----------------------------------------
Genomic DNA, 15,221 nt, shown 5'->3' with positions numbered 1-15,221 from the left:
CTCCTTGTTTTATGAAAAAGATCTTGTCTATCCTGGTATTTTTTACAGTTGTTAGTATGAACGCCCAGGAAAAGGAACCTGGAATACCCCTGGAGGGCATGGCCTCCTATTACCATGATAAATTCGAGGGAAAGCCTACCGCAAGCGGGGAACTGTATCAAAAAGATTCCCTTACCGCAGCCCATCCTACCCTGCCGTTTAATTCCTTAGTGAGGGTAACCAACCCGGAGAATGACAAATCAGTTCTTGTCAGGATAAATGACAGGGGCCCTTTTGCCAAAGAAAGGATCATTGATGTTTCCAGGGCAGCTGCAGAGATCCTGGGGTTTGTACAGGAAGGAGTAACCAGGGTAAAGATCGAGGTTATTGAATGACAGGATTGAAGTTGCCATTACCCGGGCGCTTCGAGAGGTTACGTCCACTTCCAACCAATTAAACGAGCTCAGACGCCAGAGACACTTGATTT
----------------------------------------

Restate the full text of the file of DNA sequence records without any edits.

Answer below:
Genomic DNA, 15,221 nt, shown 5'->3' with positions numbered 1-15,221 from the left:
CTCCTTGTTTTATGAAAAAGATCTTGTCTATCCTGGTATTTTTTACAGTTGTTAGTATGAACGCCCAGGAAAAGGAACCTGGAATACCCCTGGAGGGCATGGCCTCCTATTACCATGATAAATTCGAGGGAAAGCCTACCGCAAGCGGGGAACTGTATCAAAAAGATTCCCTTACCGCAGCCCATCCTACCCTGCCGTTTAATTCCTTAGTGAGGGTAACCAACCCGGAGAATGACAAATCAGTTCTTGTCAGGATAAATGACAGGGGCCCTTTTGCCAAAGAAAGGATCATTGATGTTTCCAGGGCAGCTGCAGAGATCCTGGGGTTTGTACAGGAAGGAGTAACCAGGGTAAAGATCGAGGTTATTGAATGACAGGATTGAAGTTGCCATTACCCGGGCGCTTCGAGAGGTTACGTCCACTTCCAACCAATTAAACGAGCTCAGACGCCAGAGACACTTGATTT